Friday, December 22, 2006

On Football - No. 4 : Mark Hughes



Sometimes you simply cannot avoid football cliches. Sometimes they say it all, so well, that you have to embrace them. Mark Hughes, or Sparky, as Man Utd fans know him, was never a great goalscorer. But he was most definitely a scorer of great goals.
The picture of him above sums it up - he scored a preposterous amount of volleys in his career, among them some astounding, acrobatic scissors kicks, bicycle kicks, and the occasional plain or garden variety volley whilst he was actually facing goal. My first memories of him are for his amazing volleyed goals, one scored for Wales against Spain in a World Cup qualifier (in 1985, I think) where he leapt into the air and scissor-kicked an outrageously high ball into the top corner from the edge of the box:



He saved Man Utd in the 1994 FA Cup final with a volley in the last few minutes:



He also had a propensity for screamers from distance and insanely brave headers. He was my favourite Utd player when I was a little kid, and I was gutted when he was sold to Barcelona in 1986. But that somehow just made it even sweeter when he returned in 1988 and went on to be part of Alex Ferguson's first title - and Double - winning team.

He had joined United straight from school in 1980 and made his debut in 1983. That United team, managed by Ron Atkinson, was a complex beast, full of class and talent with the likes of Arnold Muhren, Paul McGrath and Gordon Strachan, but also a team of big, scary warriors - the likes of Bryan Robson and Kevin Moran. Perhaps their scariest pairing was up-front : Mark Hughes and Norman Whiteside. Both big, physical players, both young and technically gifted, both fond of a tackle in a typically bruising celtic manner. Hughes' strengths were obvious even then - he had phenomenal upper-body strength, and his ability to hold up the ball was better than any other forward of his generation. Tough enough to handle any rough treatment from defenders, he was aggressive enough to give it back. Throughout his career, when I read interviews with Centre-halves from various clubs they would name him as their most difficult opponent. Not because he would tear past them with the ball glued to his toe then rifle it into the top corner - though on a good day, he could do that too - but because he would chase them down, tackle them as hard as they tackled him, win more than his share of headers against them and generally never give them any time to relax.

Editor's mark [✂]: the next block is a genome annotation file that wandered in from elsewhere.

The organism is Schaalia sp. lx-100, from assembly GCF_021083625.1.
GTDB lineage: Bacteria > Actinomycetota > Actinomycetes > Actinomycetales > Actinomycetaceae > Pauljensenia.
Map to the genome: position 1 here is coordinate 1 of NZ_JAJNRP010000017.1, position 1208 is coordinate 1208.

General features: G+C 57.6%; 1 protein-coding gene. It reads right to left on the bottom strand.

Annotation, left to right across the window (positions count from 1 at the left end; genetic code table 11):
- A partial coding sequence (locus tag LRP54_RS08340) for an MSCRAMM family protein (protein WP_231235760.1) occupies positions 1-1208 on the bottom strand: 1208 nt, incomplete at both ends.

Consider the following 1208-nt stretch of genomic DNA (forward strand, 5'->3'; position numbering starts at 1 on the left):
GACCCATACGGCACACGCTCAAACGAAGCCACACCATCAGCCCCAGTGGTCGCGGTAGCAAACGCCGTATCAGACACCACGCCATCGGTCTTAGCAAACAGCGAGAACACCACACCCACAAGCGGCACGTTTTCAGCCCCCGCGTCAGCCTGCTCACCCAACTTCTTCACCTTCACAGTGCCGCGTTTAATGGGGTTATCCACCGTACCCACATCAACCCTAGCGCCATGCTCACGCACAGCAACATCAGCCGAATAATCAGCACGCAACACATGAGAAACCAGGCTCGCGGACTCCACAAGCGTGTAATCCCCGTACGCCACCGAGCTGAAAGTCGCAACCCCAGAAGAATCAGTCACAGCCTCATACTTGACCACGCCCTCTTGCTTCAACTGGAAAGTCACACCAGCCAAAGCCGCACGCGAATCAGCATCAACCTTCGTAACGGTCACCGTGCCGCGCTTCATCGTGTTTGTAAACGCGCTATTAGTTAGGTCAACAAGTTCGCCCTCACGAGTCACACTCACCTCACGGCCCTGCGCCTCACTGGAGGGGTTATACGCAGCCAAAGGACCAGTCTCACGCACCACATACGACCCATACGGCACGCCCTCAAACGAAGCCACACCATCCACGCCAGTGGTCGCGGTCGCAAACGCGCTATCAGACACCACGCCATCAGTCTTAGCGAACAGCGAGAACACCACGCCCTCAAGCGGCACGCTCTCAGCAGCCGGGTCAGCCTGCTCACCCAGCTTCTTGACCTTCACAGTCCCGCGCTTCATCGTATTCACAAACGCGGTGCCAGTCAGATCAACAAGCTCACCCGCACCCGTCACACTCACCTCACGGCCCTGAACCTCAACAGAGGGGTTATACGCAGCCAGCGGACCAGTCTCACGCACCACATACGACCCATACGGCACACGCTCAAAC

Fans loved him for that, but his eye for a spectacular goal didn't hurt. He scored 37 in his first 89 games before the move to Barcelona, in which time Utd won the FA Cup, in 1985, the same year in which Hughes was voted PFA Young Player of the Year. He failed at Barcelona, his form deserting him, perhaps due to the more patient, technical nature of the Spanish game. Hughes physical gifts and bombastic workrate did not work as well in the Nou Camp as his new teammate Gary Lineker's sneakiness and perfectly-timed runs into the box. It took a loan move to Bayern Munich in 1987-88 for his form and self-belief to return. Alex Ferguson then brought him back to Utd for a club record £1.8 million, a bargain when you consider that he went on to score 82 goals in 256 appearances, win the FA Cup twice more, the League Cup once, and the League itself twice. Most satisfying for him was probably the Cup Winners Cup Final in 1991, when he scored both goals against his old club Barcelona, the second, the winner, a crushing drive from a seemingly impossible angle.